If you look up the word “hero” in Merriam-Webster's Dictionary, you will find two unique definitions of the term:
Looking at those descriptions, one can easily see how they fit for Pat Tillman.
The eldest of three sons, Tillman grew up in San Jose, Calif. Those who knew him always felt he was a natural leader and one you could count on to always push himself and those around him to try and excel.
Though undersized, Tillman excelled in sports, especially football. After helping to lead Leland High School to the Central Coast Division I championship in 1993, Arizona State offered him a scholarship. He went on to help lead the Sun Devils to a Rose Bowl win while earning Pac-10 Defensive Player of the Year honors.
His grit, determination, and off-the-charts intangibles had the NFL come calling in 1998. His critics and doubters were silenced almost immediately as he became a starter in his first season with the Arizona Cardinals. For the next four seasons, Tillman was a team leader both on and off the field.
At the height of his career, he walked away from a multimillion-dollar contract and football glory to follow another path.
The day after the attacks of September 11, 2001, Tillman told a reporter, “At times like this you stop and think about just how good we have it, what kind of system we live in, and the freedoms we are allowed. A lot of my family has gone and fought in wars and I really haven’t done a damn thing.”
In 2002, Pat married his high school sweetheart, Marie; after their honeymoon, he informed the Cardinals he had decided to enlist in the U.S. Army with his brother, Kevin. They were assigned to the 75th Ranger Regiment and served tours in Iraq and Afghanistan. Tillman would lose his life in the service of his country in Afghanistan in April 2004.
His legacy has impacted those he never even met.
“I never got the opportunity to meet Pat before he passed away, but I've gotten to know him through Marie and through his family members,” said Killjan Anderson, the executive director of the Pat Tillman Foundation. “Pat was a hero and Marie is my hero. This family is truly inspirational and I'm fortunate to be a part of this organization.”
His story stirred the emotions of millions and inspired countless more. If the story of Pat Tillman, the football star who gave up fortune and fame to serve his country, would have ended there, it would have been enough for a truly amazing story.
But that's not the end. Not even close.
Marie Tillman started the Tillman Foundation in 2004 with a $1.25 million pledge to Arizona State University to create the Tillman Scholars. The Scholars are post-9/11 military veterans and their spouses from across the country. Each year, up to 60 applicants are selected based on their strength of character and potential to literally change the world.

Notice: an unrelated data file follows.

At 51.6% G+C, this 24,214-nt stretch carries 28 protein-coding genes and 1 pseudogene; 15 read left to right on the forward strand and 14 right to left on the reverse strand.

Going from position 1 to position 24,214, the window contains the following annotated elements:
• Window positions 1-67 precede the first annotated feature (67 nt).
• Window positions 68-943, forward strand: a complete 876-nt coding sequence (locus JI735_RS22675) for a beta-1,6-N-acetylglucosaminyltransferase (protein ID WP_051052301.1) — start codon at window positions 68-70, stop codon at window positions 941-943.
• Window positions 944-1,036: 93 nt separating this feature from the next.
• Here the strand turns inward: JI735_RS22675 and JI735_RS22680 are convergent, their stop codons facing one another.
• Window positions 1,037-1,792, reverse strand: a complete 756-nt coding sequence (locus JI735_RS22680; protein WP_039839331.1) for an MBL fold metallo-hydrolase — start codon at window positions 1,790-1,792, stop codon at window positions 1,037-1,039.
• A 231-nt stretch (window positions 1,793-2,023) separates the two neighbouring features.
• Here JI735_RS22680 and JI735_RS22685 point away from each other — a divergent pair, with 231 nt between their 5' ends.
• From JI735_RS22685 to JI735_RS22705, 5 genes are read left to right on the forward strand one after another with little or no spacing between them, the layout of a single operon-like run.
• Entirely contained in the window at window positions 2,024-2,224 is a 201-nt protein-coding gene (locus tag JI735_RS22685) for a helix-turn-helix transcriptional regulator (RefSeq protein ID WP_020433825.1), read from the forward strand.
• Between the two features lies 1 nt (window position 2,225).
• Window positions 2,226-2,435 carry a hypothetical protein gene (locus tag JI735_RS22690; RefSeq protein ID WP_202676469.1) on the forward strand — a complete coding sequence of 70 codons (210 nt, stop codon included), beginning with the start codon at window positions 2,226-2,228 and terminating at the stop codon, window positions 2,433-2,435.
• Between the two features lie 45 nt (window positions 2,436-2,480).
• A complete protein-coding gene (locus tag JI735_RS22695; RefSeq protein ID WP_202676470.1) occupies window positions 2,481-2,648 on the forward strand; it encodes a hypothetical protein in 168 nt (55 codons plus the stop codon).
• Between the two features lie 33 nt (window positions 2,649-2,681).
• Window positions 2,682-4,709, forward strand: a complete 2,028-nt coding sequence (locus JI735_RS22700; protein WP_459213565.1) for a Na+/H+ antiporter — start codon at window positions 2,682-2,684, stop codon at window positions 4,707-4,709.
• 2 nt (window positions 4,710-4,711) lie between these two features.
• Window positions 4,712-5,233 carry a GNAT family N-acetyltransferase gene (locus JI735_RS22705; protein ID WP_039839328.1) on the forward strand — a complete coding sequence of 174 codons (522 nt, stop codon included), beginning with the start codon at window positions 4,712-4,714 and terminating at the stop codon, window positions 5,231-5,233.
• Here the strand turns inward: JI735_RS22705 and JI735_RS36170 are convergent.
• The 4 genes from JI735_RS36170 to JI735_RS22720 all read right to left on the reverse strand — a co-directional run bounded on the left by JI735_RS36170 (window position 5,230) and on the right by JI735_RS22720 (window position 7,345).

“We give out these scholarships every year,” Anderson said. “At the end of the day, these are really high-ceiling military veterans and spouses with proven track records that, through their life experiences, have unlocked causes that they truly care about. In their application, they have to articulate to us a problem that they want to fix.”
With this year's class, there will be more than 500 Tillman Scholars in the world. They come from all walks of life: doctors, lawyers, artists, entrepreneurs and educators, to name a few.
Posthumously, Pat Tillman was inducted as a member of the College Football Hall of Fame. His number 40 and his number 42 have been retired by the Arizona Cardinals and Arizona State, respectively. A bronze statue of Tillman, with his trademark long hair wildly flowing behind him, stands outside the University of Phoenix Stadium in Glendale.
These are all amazing accolades and honors and are truly fitting ways to honor Tillman's legacy. But thanks to the Foundation, that legacy is more. Much more.
“At the end of the day, I am absolutely certain that there will be a President of the United States as well as a president of a Fortune 500 company that's a Tillman Scholar,” Anderson said. “There will be community leaders that are Tillman Scholars. These are exceptional men and women. These remarkable people will be shedding a light on Pat's story for decades to come. I think that's the most appropriate way to honor his legacy.”